Smokeworks

Formerly the Great Northern Hotel, named after the railway company that started operating between Cambridge and King’s Cross in 1866. In the 1970s it was a live jazz pub and one of the only live music venues in the city for a period, until it too lost its license in 1982, owing to complaints about noise levels when rock bands started playing there. I only knew it from the early 90s when it was City Limits, one of several identities and name changes in recent years, including Chambers, Bar Moosh, and Sauce, before reverting back to the Great Northern. When that closed, I doubted I’d be drinking there again.

Great Northern

Great Northern prior to reopening as Smokeworks

Now it’s home to the most recent venture from Cambs Cuisine, the second ‘Smokeworks’, which opened in June this year. Unlike their other sites in the city, which have been known to turn away drinkers when the restaurants are full, this one has a separate bar, and the service was friendly and welcoming. The interior design is ‘steampunk’ inspired, meaning craft credentials are high; filament lightbulbs, exposed pipes, the bar covered in burnished aluminium panels held together by round head rivets, steam train wheels on the wall.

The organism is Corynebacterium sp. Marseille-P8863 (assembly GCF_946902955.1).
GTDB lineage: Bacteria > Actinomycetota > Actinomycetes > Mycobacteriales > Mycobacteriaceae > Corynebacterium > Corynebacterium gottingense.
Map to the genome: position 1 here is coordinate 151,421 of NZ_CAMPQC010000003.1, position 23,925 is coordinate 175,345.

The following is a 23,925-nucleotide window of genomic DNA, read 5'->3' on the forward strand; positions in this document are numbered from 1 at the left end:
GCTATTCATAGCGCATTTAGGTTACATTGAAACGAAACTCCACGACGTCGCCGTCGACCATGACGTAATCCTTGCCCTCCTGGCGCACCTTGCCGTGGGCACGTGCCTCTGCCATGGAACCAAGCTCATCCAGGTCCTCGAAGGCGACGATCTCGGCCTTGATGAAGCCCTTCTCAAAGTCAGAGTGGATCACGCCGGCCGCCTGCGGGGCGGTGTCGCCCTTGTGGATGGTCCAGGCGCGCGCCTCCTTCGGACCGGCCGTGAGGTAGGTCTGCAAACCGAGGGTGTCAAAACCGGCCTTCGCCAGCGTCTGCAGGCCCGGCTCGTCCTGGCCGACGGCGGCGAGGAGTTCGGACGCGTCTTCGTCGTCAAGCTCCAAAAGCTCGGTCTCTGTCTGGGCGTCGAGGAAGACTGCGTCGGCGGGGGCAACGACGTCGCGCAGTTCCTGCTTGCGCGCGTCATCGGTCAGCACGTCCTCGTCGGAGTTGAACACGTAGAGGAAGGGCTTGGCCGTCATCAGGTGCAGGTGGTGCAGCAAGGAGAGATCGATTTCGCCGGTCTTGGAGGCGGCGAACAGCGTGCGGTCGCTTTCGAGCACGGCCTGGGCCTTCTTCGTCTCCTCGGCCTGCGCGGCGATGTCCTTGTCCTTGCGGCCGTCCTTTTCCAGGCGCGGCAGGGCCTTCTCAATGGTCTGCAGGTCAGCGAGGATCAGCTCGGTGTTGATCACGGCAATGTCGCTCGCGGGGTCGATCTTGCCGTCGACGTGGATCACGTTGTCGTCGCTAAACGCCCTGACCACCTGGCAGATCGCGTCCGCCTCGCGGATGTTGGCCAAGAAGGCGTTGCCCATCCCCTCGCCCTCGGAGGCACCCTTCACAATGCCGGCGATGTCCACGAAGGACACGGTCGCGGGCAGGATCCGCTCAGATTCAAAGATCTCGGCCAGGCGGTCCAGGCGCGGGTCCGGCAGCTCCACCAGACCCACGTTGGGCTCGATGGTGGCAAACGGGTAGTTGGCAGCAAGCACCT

Smokeworks

This wheel’s on fire

Depending on your point of view, Cambridge is either lucky or unlucky that BrewDog seems to be chasing its tail when it comes to hunting a suitable bar here, as the site ticked just about every box of BrewDog’s requirements; 2,000 – 4,000 square feet in size (it’s 2,371), ground floor location, prominent frontages with lots of windows, corner site. Regardless, I doubt they’d be serving £3 pints of real ale.

* During “happy hour” (3-7pm Mon-Fri, 12-7pm weekends), otherwise £3.80
** NBSS 4

Sources

Cambridge CAMRA
Mike Petty – Looking Back
Smokeworks

Lantern Tankard

I gratefully received a 10-sided Lantern Tankard from Stockport based Stephensons, apparently a faithful reproduction of the version originally produced by The Crystal Glass Company of Knottingley, West Yorkshire.